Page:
New Mexico sold $307.665 million of Series 2021A severance tax bonds to BofA Securities. Bonds in 2022 with a 5% coupon yield 0.18%, 5s of 2026 at 0.61% and 5s of 2031 at 1.15%.
The University of Illinois sold $137.48 million of taxable facility systems revenue bonds to Mesirow, with bonds in 2022 with a 3% coupon yielding 0.18%, 5s of 2026 at 0.60%, 5s of 2031 at 1.18%, 3s of 2036 at 1.75%, 2.125s of 2041 at 2.25%, 2.375s of 2047 at 2.45% and 2.375s of 2051 at 2.47%, with bonds in 2033-2051 insured by Build America Mutual.
Secondary trading and scales
Washington Suburban Sanitation District 5s of 2022 traded at 0.12%-0.10%. NYC TFA 5s of 2022 traded at 0.10%. Mecklenburg County, North Carolina, 5s of 2023 at 0.14%. Fairfax County, Virginia, 5s of 2023 at 0.14%. Maryland 5s of 2024 traded at 0.22%-0.19%. These and other trades moved short benchmark yields up from recent lows of 0.04%-0.05% on one-year debt.
Ohio 5s of 2028 traded at 0.68%-0.66%. NYC TFA 5s of 2027 at 0.92%-0.91%. Delaware 5s of 2028 at 0.69%.
Some weakness out longer was also evident. Massachusetts clean water 5s of 2035 at 1.17%-1.16% versus 1.08% Friday. Hawaii 5s of 2039 at 1.38%-1.37% and 5s of 2040 at 1.42%-1.41%. Los Angeles Department of Water and Power 5s of 2041 traded at 1.35%-1.37% versus 1.34%-1.33% Tuesday.
Arlington County 5s of 2041 at 1.36%-1.34% versus 1.26% Friday.
High-grade municipals were weaker on all triple-A benchmarks on Thursday. According to Refinitiv MMD’s AAA, short yields rose five basis points to 0.11% and 0.13% in 2021 and 2022. The yield on the 10-year rose seven basis points to 0.96% while the yield on the 30-year rose four basis points to 1.46%.
The ICE AAA municipal yield curve showed short maturities rise three basis points in 2022 to 0.08% and 0.12% in 2023. The 10-year maturity rose five basis points to 0.96% and the 30-year yield was three basis points higher at 1.47%.
The IHS Markit municipal analytics AAA curve showed short yields three higher at 0.10% and 0.13% in 2021 and 2022, respectively, with the 10-year rising six to 0.94% and the 30-year yield up four to 1.46%.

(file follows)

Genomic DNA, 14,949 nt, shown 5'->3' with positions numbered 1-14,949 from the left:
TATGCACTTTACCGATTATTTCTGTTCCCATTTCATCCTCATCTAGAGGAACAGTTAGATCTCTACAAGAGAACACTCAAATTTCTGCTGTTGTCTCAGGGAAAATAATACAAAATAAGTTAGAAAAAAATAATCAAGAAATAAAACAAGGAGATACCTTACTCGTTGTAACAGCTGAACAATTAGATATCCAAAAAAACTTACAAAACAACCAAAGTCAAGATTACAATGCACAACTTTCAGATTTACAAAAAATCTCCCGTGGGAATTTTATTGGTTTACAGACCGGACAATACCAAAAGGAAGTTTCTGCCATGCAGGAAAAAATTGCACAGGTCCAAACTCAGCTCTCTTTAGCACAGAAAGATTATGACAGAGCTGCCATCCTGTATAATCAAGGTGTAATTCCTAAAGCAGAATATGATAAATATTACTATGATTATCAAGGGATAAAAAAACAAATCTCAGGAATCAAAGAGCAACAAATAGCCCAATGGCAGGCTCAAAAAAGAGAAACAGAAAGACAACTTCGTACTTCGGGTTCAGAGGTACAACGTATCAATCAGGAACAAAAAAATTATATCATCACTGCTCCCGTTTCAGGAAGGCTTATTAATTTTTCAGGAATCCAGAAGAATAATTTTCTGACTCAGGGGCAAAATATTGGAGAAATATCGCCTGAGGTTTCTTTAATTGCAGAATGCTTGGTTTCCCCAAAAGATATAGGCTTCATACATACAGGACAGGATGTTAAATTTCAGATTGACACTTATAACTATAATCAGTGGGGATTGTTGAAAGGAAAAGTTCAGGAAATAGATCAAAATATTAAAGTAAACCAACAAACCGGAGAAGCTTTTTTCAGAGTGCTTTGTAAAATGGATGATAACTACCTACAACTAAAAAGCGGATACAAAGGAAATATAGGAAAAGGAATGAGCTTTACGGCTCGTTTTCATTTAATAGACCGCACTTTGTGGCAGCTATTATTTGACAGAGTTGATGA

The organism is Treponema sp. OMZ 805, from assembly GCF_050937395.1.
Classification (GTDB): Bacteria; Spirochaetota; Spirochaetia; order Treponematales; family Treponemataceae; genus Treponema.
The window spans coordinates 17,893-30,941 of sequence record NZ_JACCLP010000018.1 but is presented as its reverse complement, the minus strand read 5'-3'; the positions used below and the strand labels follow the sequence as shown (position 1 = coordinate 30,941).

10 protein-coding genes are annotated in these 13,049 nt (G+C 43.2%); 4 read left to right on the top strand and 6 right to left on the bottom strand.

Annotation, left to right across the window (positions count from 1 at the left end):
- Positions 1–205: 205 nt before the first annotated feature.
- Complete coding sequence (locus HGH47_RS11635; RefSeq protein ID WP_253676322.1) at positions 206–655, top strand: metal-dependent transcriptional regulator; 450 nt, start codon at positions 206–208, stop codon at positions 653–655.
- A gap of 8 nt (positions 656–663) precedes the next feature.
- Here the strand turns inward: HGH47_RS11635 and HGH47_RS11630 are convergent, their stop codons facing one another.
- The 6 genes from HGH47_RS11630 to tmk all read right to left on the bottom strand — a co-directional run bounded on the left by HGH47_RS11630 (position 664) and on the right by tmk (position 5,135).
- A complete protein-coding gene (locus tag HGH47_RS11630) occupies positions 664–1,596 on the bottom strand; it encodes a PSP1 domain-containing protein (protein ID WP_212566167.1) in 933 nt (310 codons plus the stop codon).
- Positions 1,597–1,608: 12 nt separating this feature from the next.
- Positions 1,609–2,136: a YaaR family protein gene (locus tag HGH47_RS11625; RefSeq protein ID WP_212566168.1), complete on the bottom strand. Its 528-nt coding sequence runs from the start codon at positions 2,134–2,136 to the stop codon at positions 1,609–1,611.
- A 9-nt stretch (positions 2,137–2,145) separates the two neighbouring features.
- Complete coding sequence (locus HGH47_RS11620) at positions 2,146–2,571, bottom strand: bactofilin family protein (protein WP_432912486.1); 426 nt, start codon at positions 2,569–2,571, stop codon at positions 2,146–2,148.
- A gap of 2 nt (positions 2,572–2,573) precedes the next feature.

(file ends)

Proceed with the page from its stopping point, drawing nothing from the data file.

Bloomberg BVAL AAA curve showed short yields rose three basis points to 0.09% and 0.14% in 2021 and 2022, with the 10-year was six basis points higher at 0.94% and the 30-year yield rose by four to 1.46%.
In late trading, the 10-year Treasury was yielding 1.51% and the 30-year Treasury was yielding 2.11%. Equities were mixed near the close, with the Dow Jones losing 209 points, the S&P 500 down 0.042% while the Nasdaq gained 0.87%.
Jobless claims rose unexpectedly as an uneven economic recovery continues, which will allow the Federal Reserve “flexibility,” according to one analyst.
“The first increase in seven weeks should not detract from the overall trend of improvement with claims and the job market,” said Mark Hamrick, senior economic analyst at Bankrate. “It could be that improvement in payrolls is more restrained in the coming months, even while the central bank maintains the view that the recent surge in inflation should mostly be temporary.”
Initial jobless claims climbed to 412,000 on a seasonally adjusted annual basis in the week ended June 12 from a revised 375,000 in the prior week, originally reported at 376,000. It marked the first increase since the week ended April 24 when the number rose to 590,000 from 566,000.
IFR Markets had anticipated a drop to 359,000 claims in the week.
Continuing claims gained to 3.518 million in the week ended June 5, up from a revised 3.517 million in the prior week, initially reported at 3.499 million. IFR expected 3.458 million continuing claims.